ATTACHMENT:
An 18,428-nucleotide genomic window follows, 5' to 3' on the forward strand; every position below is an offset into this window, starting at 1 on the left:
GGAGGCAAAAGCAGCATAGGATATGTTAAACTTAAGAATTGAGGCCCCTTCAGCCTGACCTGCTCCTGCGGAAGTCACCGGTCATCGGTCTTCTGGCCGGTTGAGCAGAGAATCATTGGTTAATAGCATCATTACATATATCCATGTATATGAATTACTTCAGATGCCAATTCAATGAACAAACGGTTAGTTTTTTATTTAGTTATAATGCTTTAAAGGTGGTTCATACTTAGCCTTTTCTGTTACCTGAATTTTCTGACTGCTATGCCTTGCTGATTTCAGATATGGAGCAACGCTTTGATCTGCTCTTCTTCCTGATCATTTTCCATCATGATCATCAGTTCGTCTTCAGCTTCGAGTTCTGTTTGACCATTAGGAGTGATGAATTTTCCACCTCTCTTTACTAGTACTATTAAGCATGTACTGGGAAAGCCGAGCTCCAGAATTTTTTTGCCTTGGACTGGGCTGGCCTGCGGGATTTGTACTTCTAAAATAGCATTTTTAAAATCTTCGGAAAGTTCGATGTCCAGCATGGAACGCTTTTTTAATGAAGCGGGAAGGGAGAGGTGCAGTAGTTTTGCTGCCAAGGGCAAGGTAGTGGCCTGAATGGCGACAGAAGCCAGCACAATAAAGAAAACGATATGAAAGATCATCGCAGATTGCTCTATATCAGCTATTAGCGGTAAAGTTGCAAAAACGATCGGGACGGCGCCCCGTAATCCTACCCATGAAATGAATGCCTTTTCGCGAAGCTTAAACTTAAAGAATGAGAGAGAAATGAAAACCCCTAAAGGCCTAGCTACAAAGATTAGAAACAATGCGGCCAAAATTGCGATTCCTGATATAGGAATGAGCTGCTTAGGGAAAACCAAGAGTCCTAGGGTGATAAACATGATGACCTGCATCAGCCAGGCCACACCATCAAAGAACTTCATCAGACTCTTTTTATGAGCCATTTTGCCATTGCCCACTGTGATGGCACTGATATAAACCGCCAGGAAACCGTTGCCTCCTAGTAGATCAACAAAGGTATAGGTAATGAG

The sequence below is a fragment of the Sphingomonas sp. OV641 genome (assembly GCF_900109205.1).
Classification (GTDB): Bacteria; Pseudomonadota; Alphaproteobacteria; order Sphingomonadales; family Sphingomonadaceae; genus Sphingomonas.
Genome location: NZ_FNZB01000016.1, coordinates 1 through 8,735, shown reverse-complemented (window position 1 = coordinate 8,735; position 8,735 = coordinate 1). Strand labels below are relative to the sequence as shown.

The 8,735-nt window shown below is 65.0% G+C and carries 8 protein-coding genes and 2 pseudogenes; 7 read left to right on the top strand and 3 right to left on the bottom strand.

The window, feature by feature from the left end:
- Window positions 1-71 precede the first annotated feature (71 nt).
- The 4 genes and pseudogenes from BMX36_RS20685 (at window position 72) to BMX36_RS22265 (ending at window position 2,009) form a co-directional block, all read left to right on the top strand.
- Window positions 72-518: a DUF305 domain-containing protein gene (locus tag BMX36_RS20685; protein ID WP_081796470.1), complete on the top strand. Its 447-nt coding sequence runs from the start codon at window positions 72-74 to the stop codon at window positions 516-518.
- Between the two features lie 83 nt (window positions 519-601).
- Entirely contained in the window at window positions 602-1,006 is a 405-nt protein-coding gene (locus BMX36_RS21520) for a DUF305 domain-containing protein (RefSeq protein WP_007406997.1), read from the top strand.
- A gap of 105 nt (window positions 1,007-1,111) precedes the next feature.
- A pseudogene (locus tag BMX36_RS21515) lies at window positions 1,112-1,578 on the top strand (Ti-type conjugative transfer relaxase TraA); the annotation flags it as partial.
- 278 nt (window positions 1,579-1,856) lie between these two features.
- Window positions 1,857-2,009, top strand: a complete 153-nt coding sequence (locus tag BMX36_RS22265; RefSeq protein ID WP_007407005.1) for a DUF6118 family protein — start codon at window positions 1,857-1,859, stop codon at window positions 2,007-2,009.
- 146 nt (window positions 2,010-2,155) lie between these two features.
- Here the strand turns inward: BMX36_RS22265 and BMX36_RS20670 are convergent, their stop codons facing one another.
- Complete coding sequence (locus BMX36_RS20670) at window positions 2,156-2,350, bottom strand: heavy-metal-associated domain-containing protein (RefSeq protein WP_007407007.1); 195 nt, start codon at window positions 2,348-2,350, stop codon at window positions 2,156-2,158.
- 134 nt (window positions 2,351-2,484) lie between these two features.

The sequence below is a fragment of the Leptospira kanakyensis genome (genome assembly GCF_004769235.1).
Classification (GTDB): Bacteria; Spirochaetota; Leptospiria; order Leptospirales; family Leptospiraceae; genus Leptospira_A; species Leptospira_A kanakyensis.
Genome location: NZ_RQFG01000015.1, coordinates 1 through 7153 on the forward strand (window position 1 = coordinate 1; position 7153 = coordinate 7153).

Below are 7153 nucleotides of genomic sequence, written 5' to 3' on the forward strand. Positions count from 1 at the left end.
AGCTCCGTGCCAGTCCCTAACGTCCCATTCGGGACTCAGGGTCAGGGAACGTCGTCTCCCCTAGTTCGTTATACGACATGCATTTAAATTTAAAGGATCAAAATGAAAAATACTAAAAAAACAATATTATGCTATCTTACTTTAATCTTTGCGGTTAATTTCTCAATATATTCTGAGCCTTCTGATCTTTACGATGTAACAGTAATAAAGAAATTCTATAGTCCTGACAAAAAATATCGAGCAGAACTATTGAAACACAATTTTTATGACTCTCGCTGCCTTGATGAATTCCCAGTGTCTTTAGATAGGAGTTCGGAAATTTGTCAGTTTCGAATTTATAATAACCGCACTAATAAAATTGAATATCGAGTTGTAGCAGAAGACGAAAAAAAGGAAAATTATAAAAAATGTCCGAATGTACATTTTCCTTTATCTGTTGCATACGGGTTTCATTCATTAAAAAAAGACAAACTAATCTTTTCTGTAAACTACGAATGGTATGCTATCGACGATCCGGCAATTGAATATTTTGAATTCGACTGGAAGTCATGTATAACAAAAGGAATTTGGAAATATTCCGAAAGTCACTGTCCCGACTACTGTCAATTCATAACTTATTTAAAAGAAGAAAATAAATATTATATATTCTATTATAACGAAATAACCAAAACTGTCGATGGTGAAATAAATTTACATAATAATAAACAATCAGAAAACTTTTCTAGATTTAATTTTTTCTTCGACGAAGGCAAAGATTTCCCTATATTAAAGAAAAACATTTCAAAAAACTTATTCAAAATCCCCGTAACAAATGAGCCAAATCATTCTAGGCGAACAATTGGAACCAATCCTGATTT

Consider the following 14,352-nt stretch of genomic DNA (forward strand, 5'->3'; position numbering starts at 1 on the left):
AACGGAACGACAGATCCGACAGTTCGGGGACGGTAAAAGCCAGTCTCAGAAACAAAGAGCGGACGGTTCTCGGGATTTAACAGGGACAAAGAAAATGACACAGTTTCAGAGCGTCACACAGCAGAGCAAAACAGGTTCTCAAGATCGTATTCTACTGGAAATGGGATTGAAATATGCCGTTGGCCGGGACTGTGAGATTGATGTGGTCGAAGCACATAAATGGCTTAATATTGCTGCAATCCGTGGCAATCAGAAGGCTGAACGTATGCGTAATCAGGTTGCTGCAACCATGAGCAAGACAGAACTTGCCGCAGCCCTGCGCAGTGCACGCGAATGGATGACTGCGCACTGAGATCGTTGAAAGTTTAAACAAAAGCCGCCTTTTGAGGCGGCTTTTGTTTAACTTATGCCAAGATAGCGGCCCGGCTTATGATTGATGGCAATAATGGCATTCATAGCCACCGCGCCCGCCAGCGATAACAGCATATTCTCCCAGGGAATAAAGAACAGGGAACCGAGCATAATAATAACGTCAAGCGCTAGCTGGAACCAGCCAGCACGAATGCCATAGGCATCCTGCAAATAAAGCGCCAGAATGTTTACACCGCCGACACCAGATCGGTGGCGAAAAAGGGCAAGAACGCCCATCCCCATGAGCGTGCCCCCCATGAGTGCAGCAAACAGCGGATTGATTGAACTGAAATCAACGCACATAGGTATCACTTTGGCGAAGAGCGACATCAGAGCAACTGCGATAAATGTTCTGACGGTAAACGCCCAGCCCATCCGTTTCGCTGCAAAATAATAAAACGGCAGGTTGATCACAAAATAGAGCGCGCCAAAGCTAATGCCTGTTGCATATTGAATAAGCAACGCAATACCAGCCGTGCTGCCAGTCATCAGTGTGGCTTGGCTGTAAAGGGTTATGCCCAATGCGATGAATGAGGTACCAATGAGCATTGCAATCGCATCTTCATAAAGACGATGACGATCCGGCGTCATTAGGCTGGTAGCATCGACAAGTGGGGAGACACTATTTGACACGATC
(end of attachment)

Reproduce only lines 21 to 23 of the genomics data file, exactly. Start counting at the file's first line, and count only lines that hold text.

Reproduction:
The sequence below is a fragment of the Leptospira kanakyensis genome (genome assembly GCF_004769235.1).
Classification (GTDB): Bacteria; Spirochaetota; Leptospiria; order Leptospirales; family Leptospiraceae; genus Leptospira_A; species Leptospira_A kanakyensis.
Genome location: NZ_RQFG01000015.1, coordinates 1 through 7153 on the forward strand (window position 1 = coordinate 1; position 7153 = coordinate 7153).